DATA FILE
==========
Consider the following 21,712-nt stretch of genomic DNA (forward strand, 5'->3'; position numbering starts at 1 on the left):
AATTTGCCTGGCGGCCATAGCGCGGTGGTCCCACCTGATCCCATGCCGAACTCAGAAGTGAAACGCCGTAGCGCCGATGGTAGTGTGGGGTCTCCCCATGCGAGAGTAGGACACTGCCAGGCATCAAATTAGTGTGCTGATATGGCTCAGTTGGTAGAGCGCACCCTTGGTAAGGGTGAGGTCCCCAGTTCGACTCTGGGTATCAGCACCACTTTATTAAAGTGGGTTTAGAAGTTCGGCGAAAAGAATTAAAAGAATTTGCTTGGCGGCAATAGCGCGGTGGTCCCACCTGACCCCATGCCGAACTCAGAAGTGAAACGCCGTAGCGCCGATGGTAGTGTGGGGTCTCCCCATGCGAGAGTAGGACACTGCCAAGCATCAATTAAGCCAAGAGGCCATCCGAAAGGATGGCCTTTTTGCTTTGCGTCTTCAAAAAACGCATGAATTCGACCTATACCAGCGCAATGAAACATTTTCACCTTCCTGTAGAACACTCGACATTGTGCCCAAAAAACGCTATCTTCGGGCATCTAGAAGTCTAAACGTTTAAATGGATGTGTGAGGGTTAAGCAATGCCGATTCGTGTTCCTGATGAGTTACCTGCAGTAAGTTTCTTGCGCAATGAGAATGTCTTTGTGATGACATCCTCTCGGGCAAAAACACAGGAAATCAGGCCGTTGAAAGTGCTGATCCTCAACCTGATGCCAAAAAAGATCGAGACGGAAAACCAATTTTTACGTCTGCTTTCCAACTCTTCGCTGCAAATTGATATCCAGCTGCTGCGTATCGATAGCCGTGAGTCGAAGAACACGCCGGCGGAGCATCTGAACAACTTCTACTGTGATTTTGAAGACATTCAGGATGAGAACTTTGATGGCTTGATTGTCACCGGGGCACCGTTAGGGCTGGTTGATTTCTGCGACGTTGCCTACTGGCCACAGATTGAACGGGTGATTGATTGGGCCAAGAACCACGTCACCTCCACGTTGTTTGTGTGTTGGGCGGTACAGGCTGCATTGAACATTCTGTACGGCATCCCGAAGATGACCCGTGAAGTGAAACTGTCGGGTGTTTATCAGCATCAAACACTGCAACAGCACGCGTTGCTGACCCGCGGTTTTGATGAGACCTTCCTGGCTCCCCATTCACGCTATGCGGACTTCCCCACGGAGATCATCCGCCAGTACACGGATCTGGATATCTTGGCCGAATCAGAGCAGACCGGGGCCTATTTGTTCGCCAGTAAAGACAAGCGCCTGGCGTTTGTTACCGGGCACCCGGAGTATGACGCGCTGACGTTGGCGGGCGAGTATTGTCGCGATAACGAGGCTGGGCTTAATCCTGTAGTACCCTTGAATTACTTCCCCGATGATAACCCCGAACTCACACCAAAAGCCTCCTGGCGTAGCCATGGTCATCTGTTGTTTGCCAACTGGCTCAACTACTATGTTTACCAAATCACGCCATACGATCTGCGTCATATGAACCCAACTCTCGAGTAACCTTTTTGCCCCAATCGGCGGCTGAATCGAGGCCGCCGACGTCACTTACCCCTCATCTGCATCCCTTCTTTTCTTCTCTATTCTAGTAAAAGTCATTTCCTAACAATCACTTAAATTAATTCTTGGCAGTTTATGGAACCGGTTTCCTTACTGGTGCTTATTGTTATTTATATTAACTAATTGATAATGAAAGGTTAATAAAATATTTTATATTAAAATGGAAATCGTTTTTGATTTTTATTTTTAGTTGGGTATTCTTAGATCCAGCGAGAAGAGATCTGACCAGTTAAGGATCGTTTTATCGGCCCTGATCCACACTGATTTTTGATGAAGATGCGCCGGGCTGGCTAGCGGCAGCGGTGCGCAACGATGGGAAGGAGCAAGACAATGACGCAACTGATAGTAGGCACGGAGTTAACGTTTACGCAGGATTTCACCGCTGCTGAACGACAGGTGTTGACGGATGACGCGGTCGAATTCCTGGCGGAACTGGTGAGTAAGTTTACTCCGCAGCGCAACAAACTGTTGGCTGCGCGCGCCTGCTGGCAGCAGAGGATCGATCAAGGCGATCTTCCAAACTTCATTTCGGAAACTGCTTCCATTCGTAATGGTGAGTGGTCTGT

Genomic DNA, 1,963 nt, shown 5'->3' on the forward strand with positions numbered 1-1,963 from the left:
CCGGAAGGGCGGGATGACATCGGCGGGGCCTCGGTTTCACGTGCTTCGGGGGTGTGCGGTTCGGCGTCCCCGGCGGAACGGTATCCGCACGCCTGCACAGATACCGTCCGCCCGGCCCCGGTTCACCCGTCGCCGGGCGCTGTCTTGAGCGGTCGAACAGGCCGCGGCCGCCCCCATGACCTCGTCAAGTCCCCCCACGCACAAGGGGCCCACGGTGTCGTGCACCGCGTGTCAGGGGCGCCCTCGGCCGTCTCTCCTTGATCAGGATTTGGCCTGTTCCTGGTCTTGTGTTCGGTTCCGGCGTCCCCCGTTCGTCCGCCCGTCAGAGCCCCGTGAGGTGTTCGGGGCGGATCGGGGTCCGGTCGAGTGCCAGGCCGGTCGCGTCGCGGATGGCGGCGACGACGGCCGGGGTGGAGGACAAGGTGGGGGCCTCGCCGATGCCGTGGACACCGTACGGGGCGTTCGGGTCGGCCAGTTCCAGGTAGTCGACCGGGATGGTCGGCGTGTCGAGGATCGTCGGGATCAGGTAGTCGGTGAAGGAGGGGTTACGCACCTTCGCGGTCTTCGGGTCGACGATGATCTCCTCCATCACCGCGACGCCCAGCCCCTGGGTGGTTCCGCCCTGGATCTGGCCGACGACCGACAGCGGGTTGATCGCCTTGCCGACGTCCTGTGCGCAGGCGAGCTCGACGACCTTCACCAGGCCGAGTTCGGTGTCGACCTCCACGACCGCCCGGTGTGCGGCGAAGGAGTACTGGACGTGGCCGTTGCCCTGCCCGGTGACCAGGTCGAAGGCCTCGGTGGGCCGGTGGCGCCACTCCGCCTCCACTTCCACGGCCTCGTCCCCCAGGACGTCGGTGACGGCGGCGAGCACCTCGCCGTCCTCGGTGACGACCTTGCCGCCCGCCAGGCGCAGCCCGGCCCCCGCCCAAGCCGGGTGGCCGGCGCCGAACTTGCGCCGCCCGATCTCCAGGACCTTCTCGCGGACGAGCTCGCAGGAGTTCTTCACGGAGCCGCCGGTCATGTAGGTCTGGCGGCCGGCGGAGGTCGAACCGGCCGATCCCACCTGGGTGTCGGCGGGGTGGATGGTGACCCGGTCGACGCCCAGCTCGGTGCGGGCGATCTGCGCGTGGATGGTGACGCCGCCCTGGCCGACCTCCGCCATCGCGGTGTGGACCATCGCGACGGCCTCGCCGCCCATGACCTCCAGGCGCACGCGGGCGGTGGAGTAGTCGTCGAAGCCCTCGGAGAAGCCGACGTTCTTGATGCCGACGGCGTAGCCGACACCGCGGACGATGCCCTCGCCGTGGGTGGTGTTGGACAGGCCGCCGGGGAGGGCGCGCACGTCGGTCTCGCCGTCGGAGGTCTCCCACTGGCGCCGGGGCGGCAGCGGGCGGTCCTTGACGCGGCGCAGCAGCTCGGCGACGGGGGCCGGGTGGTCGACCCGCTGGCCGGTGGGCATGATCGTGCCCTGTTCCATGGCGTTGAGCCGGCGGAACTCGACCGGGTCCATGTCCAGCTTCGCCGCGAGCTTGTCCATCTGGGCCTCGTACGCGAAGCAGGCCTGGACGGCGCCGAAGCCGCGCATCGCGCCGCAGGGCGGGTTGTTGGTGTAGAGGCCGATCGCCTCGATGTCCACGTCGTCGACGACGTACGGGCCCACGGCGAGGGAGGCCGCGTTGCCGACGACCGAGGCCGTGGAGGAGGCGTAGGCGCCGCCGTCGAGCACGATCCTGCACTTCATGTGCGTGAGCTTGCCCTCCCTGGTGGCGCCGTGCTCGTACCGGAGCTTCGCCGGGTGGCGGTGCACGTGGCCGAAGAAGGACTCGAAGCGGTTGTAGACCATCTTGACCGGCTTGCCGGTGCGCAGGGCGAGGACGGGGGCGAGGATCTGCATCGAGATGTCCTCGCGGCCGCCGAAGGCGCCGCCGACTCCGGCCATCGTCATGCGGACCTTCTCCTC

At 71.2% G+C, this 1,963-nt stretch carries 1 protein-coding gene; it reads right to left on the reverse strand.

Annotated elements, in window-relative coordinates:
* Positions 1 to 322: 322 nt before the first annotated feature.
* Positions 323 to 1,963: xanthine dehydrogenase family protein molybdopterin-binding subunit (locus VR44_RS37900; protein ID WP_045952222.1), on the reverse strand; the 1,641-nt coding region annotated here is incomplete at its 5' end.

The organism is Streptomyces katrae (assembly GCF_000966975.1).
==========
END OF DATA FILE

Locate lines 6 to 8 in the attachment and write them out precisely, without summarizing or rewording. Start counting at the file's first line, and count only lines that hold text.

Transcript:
Annotated elements, in window-relative coordinates:
* Positions 1 to 322: 322 nt before the first annotated feature.
* Positions 323 to 1,963: xanthine dehydrogenase family protein molybdopterin-binding subunit (locus VR44_RS37900; protein ID WP_045952222.1), on the reverse strand; the 1,641-nt coding region annotated here is incomplete at its 5' end.